international dining etiquette
Dining etiquette in Nicaragua is similar to the rules of dining etiquette in Mexico and Guatemala. The dining etiquette information below presents Nicaraguan variations from general dining etiquette of Latin America as found on the Mexican dining etiquette page.
Dining etiquette for toasting. The most common toast is salud (to your health).
Dining etiquette for beginning to eat. Do not begin eating until the host says, "Buen provecho!''
Dining etiquette for using utensils. Nicaraguans dine both U.S. style (switching the knife and fork) and European style (keeping the knife in the right hand and the fork in the left throughout the entire meal).
Dining etiquette for signaling to the waiter. When the meal is finished, the knife and fork are laid parallel to each other across the right side of the plate. If you put both utensils down on the plate for any real length of time, it is a sign to the wait staff that you are finished, and your plate may be taken away from you. Alternately, if you lay your cutlery down on either side of the plate it means you haven't finished; but if you really are, the host might interpret this as a sign that you were not happy with the meal.
Dining etiquette for using the correct utensil The fork and spoon above your plate are for dessert. There are often many additional pieces of cutlery at a formal meal; if you're unsure of which utensil to use, always start from the outside and work your way in, course by course.
Dining etiquette for eating bread. Bread, if replacing tortillas (rarely will there be bread and tortillas), is sometimes served without butter; in that case, there usually will not be a butter knife, nor will there be a bread dish; your bread is placed on the rim of your main plate or on the table by your plate. Remember, if tortillas are served, they can be used to scoop up bits of food on your plate.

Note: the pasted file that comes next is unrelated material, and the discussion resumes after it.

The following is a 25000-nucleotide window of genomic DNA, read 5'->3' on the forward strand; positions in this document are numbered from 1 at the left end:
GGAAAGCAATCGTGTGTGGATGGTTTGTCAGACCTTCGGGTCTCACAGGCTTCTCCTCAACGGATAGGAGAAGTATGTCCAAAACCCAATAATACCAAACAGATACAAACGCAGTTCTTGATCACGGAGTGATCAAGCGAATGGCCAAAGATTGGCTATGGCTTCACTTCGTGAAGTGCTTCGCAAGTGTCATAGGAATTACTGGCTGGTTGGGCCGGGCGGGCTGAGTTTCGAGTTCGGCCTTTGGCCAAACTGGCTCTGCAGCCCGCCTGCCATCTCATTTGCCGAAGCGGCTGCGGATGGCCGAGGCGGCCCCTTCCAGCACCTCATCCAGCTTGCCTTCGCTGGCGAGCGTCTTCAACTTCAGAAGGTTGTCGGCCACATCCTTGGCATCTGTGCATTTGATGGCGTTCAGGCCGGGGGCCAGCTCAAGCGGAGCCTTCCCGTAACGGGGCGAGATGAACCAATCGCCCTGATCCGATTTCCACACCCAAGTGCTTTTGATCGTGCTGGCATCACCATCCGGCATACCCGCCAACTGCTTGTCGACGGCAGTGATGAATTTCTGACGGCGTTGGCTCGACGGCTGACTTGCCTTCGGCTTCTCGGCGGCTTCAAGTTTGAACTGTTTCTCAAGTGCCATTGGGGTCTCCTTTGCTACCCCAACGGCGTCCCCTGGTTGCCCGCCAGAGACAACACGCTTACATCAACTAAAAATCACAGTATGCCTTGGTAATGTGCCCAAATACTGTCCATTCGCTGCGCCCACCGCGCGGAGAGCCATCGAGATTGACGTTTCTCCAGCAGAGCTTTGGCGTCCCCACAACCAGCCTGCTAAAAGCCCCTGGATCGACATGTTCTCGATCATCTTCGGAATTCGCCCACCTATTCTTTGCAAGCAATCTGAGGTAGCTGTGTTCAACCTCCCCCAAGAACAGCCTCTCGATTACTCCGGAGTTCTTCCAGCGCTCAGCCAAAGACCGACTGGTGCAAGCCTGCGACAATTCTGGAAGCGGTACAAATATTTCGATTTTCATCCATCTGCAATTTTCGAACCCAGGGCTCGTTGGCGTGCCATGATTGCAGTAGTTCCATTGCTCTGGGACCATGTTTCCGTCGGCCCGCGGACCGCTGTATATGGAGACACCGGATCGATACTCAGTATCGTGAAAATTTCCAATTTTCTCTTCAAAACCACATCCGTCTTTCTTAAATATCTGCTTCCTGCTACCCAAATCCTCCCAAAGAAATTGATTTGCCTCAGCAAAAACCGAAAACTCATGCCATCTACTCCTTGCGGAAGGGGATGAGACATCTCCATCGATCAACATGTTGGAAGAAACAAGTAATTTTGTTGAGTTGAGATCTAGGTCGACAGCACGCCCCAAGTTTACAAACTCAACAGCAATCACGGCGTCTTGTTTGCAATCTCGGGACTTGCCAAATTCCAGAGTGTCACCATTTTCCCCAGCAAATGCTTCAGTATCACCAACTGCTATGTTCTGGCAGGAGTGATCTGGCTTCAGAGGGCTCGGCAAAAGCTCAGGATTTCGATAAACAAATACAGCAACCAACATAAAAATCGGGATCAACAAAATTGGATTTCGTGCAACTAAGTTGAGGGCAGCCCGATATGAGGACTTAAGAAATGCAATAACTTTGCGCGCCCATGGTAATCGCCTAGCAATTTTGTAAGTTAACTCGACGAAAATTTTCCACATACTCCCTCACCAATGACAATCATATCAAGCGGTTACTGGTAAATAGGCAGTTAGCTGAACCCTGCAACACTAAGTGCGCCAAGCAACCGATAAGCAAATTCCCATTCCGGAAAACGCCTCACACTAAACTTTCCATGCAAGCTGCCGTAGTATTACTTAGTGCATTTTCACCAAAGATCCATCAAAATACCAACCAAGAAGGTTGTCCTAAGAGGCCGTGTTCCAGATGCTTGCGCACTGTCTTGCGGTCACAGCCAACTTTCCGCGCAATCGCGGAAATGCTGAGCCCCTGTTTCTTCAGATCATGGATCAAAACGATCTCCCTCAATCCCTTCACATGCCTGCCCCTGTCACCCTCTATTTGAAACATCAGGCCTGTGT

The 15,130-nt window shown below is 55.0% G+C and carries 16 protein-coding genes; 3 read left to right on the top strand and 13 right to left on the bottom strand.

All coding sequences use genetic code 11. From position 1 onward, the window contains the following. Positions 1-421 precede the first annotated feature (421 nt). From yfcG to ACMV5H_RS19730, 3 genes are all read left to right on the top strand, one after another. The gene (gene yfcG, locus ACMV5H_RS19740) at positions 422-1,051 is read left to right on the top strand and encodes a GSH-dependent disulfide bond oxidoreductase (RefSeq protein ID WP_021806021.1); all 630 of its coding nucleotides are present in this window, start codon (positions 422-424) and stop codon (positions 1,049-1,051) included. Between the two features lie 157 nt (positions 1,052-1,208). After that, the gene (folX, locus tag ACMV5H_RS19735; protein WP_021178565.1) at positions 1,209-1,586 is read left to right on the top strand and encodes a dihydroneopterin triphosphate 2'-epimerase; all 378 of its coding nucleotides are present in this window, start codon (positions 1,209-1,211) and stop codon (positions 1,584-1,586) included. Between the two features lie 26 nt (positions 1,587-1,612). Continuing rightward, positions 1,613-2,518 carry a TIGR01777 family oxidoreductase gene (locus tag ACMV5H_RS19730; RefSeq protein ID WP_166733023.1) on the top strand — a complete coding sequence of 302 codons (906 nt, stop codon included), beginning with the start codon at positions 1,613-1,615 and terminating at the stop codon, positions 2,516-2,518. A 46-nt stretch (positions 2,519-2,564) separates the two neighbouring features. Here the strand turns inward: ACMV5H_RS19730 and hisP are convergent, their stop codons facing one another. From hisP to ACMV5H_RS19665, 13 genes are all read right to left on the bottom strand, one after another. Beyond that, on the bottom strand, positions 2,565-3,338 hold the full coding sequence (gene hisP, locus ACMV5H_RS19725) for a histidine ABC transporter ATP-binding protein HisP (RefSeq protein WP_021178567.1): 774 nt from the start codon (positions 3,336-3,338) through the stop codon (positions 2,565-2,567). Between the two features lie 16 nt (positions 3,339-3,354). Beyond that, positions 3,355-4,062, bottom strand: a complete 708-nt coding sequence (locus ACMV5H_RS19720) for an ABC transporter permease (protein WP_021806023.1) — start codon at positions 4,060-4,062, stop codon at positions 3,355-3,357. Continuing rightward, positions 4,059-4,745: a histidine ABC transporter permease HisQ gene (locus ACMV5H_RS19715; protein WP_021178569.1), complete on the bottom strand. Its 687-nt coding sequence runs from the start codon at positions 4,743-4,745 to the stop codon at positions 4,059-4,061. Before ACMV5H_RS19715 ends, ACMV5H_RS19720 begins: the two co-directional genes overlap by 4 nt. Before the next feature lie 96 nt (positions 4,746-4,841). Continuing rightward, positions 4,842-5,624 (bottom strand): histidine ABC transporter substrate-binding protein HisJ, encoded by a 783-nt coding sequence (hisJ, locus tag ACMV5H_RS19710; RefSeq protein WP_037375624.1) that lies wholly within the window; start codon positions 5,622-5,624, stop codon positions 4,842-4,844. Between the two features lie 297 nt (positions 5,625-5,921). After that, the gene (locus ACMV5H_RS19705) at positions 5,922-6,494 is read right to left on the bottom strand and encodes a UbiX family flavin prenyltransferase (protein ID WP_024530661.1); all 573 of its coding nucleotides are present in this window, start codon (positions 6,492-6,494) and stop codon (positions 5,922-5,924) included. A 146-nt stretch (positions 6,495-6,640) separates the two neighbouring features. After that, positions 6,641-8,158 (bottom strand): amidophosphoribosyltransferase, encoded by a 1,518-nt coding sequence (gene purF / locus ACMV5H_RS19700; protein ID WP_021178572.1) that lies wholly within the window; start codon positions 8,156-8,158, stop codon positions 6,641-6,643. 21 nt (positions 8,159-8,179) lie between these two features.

Dining etiquette for using your hands. When not holding utensils, your hands are expected to be visible above the table: this means you do not keep them in your lap; instead, rest your wrists on top of the table (never your elbows).
Dining etiquette for passing food. At the table, pass all dishes to your left.
Dining etiquette for seating. The most honored position is at the head of the table, with the most important guest seated immediately to the right of the host (women to the right of the host, and men to the right of the hostess). If there is a hosting couple, one will be at each end of the table. In the European tradition, men and women are seated next to one another, and couples are often broken up and seated next to people they may not have previously known. This is done to promote conversation. Men typically rise when women enter the room, and continue to hold doors for women and allow them to enter a room first.
Dining etiquette for eating. Eat everything on your plate. It is a compliment if you ask for seconds, so be sure, when being served family style, to take small portions so that you can eat everything on your plate and still ask for seconds.
Dining etiquette for eating in a restaurant. In informal restaurants, you may be required to share a table. Wait staff may be summoned by making eye contact; waving or calling their names is very impolite (although you might see some Nicaraguans make a kind of pssst sound; don't do it).
Dining for discussing business. The business breakfast and lunch are more common in Nicaragua than the business dinner; dinner is usually saved for family. The business meal, however, is generally not the time to make business decisions. Take your cue from your Nicaraguan associates: if they bring up business, then it's okay to discuss it (more often than not, over the coffee at the end of the meal), but wait to take your lead from their conversation.
Dining etiquette for eating in a home. When you arrive at a Nicaraguan associate's home for a formal meal, you will be instructed on where to sit, and there you should remain. Once you (and the group) are invited to another room, most probably the dining room, be sure to allow more senior members of your party to enter the room ahead of you: men should move aside to allow women to enter the room ahead of them.
Dining etiquette for paying the bill. Usually the one who does the inviting pays the bill, although the guest is expected to make an effort to pay.
Dining etiquette for tipping. A 10 percent tip is usually sufficient in restaurants.
- Mike Lininger, Editor, Etiquette Scholar
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